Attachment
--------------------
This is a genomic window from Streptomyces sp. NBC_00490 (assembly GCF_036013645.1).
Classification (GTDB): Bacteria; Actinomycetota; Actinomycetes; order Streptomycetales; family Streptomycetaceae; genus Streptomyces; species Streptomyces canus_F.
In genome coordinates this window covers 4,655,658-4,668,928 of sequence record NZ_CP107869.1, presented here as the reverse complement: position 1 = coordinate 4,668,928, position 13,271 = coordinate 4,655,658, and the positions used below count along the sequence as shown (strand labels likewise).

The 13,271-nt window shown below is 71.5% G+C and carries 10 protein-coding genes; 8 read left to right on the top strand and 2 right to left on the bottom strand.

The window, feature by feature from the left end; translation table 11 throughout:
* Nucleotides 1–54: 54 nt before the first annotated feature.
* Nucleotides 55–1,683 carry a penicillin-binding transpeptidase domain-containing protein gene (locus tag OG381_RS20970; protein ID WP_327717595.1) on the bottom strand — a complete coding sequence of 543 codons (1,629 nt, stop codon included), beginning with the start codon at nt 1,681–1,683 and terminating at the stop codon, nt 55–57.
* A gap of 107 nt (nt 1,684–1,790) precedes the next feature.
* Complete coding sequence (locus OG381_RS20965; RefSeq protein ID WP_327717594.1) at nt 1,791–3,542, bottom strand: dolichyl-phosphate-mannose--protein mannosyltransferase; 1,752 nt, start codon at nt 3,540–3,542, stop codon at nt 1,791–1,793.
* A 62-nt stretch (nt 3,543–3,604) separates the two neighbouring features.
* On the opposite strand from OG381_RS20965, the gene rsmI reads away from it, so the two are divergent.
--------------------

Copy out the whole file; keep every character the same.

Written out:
This is a genomic window from Streptomyces sp. NBC_00490 (assembly GCF_036013645.1).
Classification (GTDB): Bacteria; Actinomycetota; Actinomycetes; order Streptomycetales; family Streptomycetaceae; genus Streptomyces; species Streptomyces canus_F.
In genome coordinates this window covers 4,655,658-4,668,928 of sequence record NZ_CP107869.1, presented here as the reverse complement: position 1 = coordinate 4,668,928, position 13,271 = coordinate 4,655,658, and the positions used below count along the sequence as shown (strand labels likewise).

The 13,271-nt window shown below is 71.5% G+C and carries 10 protein-coding genes; 8 read left to right on the top strand and 2 right to left on the bottom strand.

The window, feature by feature from the left end; translation table 11 throughout:
* Nucleotides 1–54: 54 nt before the first annotated feature.
* Nucleotides 55–1,683 carry a penicillin-binding transpeptidase domain-containing protein gene (locus tag OG381_RS20970; protein ID WP_327717595.1) on the bottom strand — a complete coding sequence of 543 codons (1,629 nt, stop codon included), beginning with the start codon at nt 1,681–1,683 and terminating at the stop codon, nt 55–57.
* A gap of 107 nt (nt 1,684–1,790) precedes the next feature.
* Complete coding sequence (locus OG381_RS20965; RefSeq protein ID WP_327717594.1) at nt 1,791–3,542, bottom strand: dolichyl-phosphate-mannose--protein mannosyltransferase; 1,752 nt, start codon at nt 3,540–3,542, stop codon at nt 1,791–1,793.
* A 62-nt stretch (nt 3,543–3,604) separates the two neighbouring features.
* On the opposite strand from OG381_RS20965, the gene rsmI reads away from it, so the two are divergent.